False information is being shared in the name of secret clauses of the Transfer of power act
A social media post claims that the ‘transfer of power agreement’ contains some secret clauses, which are supposed to be kept secret till 2024. The post further claims that adhering to these secret clauses ‘India has been paying 10 billion rupees pension to Queen Elizabeth, since 1947’ . Also ‘under the agreement, India is bound to give 30 thousand tons of beef every year to Britain’. Through this article let’s fact-check the claim made in this post.
Claim: Since 1947, India has been paying 10 billion rupees pension to Queen Elizabeth ; India is bound to give 30 thousand tons of Beef every year to Britain. Fact: Transfer of power act is available in public domain. Further, there are no such secret clauses in the act, which are allegedly extended till 2024. Moreover, India does not pay any pension to Queen Elizebeth and there is no such provision of exporting beef annually to UK, as claimed. Hence the claim made in the post is FALSE.
There are no reports of any secret clauses enshrined in the Transfer of power act, as claimed in the viral post. Hence, there doesn’t exist a question of extending these secret provisions to 2024. Moreover, contrary to the claim made in the viral post, ‘Transfer of power act’ is available in the public domain and can be viewed here and here . Further, let’s look at each claim made in the viral post separately below.
Indian Parliament does not have the right to amend Articles 366, 371, 372, 395 :
Article 245 of the Indian Constitution empowers the Parliament to make and repeal laws, whereas Article 368 details the procedure to be followed with respect to amending the laws. Article 368 delineates the procedure to be followed with respect to repealing/amending the laws.
While Articles 366 , 371 , 372 , and 395 respectively deal with provisions of Scheduled Tribes, Special Provisions given to certain States, continuance in force of existing laws and their adaptation, and the Repealing of the Government of India Act 1935 and Indian Independence Act 1947 respectively.
However, in article 368, there is no mention of restricting the Parliament with respect to repealing/amending these articles, as claimed in the viral post.
India pays 10 billion every year to Queen Elizabeth:
Over the years there is no mention of any such payment to Queen Elizabeth in the budget documents ( here & here ). Every payment made by the government of India is documented in the budget document. No reference to such a transaction implies that GoI does not make any such payment. Further, we could not find any news reports which endorse this claim.
In fact, contrary to the claim made India has been receiving foreign aid from the UK. According to this 2018 news report , Britain was to donate over 1.17 billion pounds to India as foreign aid in the course of over five years.
India is bound to give 30 thousand tons of Beef every year to Britain :
As per the Export Policy, the export of beef , which includes meat and edible offal of cows, oxen, and calf, is under the prohibited category and not permitted to be exported.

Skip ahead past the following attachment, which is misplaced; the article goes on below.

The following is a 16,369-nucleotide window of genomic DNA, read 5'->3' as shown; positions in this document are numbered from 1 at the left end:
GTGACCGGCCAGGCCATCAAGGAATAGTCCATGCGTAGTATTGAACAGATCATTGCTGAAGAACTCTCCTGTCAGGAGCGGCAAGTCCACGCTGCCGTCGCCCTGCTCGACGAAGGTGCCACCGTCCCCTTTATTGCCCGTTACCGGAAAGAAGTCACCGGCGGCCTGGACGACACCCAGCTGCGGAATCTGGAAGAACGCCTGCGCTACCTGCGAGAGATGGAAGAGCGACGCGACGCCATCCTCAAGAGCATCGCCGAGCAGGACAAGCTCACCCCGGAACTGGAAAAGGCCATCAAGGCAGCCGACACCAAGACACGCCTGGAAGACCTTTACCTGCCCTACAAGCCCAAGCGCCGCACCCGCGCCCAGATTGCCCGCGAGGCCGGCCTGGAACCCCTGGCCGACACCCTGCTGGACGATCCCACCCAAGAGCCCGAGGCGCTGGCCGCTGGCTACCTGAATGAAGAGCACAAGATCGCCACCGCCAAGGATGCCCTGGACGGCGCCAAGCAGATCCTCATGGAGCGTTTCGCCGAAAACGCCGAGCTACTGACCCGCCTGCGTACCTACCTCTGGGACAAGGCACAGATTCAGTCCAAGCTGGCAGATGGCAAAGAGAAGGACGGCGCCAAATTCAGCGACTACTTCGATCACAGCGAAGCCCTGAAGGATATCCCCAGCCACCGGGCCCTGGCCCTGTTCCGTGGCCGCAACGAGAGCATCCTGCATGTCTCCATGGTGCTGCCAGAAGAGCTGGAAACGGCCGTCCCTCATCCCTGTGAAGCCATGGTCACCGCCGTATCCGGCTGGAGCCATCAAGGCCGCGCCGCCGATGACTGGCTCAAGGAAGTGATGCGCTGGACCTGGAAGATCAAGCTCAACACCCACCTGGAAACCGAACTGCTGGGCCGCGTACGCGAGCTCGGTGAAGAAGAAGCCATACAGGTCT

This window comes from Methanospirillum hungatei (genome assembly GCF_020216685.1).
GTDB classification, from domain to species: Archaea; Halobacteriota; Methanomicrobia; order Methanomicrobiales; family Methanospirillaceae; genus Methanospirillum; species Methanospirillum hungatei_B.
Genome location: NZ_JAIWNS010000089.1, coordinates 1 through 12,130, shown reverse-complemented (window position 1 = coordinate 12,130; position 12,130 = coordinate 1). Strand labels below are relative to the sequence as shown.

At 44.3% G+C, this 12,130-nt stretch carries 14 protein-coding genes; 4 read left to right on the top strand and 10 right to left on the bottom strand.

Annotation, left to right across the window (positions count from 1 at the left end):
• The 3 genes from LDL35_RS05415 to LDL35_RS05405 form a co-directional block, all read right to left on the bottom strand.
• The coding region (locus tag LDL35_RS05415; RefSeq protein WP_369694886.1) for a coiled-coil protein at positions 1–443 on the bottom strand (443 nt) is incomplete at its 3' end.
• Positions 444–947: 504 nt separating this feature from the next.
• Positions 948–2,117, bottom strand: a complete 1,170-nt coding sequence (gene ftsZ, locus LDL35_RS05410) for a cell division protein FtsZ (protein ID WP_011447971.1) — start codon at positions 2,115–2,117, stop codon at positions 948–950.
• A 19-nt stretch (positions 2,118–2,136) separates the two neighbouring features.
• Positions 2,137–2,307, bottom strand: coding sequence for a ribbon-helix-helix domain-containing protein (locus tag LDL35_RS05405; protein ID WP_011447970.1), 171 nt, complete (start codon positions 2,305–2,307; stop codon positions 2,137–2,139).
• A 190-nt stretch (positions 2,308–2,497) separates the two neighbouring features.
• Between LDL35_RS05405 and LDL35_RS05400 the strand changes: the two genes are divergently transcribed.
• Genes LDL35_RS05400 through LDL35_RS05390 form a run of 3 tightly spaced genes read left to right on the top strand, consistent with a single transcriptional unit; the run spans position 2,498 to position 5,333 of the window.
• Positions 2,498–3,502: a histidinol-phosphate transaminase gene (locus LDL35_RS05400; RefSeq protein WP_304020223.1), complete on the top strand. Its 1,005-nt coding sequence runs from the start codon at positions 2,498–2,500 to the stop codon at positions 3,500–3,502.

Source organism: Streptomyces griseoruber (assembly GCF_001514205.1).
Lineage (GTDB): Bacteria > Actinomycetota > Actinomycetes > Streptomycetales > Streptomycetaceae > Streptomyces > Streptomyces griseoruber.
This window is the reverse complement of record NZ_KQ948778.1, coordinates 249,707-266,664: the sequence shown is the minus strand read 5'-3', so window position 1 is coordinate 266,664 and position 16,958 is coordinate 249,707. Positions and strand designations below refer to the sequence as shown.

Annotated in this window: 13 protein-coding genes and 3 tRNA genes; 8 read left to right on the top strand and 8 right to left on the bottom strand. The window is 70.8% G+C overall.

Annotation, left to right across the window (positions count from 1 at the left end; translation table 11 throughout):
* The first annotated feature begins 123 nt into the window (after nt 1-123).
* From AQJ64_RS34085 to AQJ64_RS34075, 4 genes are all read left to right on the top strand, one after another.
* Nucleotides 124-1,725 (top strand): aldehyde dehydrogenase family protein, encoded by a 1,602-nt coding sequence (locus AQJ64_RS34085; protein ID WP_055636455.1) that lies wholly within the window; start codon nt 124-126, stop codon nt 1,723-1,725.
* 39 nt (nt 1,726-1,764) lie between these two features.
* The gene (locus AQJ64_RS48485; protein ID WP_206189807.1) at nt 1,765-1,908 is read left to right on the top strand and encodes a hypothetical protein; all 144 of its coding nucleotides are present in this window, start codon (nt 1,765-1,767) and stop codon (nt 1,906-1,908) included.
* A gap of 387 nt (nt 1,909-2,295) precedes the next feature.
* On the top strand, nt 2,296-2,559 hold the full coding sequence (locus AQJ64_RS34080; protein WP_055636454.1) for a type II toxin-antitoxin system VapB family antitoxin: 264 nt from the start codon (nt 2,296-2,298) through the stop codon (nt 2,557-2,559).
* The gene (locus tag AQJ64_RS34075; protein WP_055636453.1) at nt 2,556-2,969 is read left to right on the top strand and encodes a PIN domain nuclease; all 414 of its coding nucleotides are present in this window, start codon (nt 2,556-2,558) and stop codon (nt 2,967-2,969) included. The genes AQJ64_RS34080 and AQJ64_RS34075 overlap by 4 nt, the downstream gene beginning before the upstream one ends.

It is the buffalo meat that is exported to other countries from India in the name of beef. According to the Agricultural and Processed Food Products Export Development Authority ( APEDA ) for the year 2021-22, beef worth 25,000 crores is exported to 66 countries.
However, in the past nine years, it is only for three years there have been beef exports from India to the UK. India exported 0.4 MT, 0.03MT & 29MT of beef to the UK in 2014-15, 2016-17 & 2019-20 respectively. This implies there are no consistent exports of beef from India to the UK, contrary to the claim made in the viral post.
Further, we could not find any reports that state that India should export beef to the UK annually, abiding by any secret clauses, as claimed.
To sum it up, false information is being shared in the name of secret clauses of the transfer of power act.
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- False Claims Question Nature Of...
False Claims Question Nature Of India's Independence From UK
A viral message cites a 'transfer of power agreement' to question the absoluteness of india's independence post 1947.
False claims have gone viral on social media questioning the absoluteness of India's independence from the United Kingdom (UK) citing a 'Transfer of Power Agreement, 1947'. This law, the claim says, inhibited India's institutions even after independence and was allegedly kept secret by the Congress party.
These series of claims are arbitrary and unrelated to each other.
BOOM did not find evidence for any agreement between India and United Kingdom, termed as a 'Transfer of Power Agreement'. India gained independence through the Indian Independence Act, 1947, the details of which are public.
Further, these posts state that this agreement curtailed India's authority to make amendments to certain sections of the Constitution of India. Further, the claim states India also had to pay a pension of ten billion rupees to the British monarch, export 30,000 tons of beef to the UK while its citizens still remained British subjects.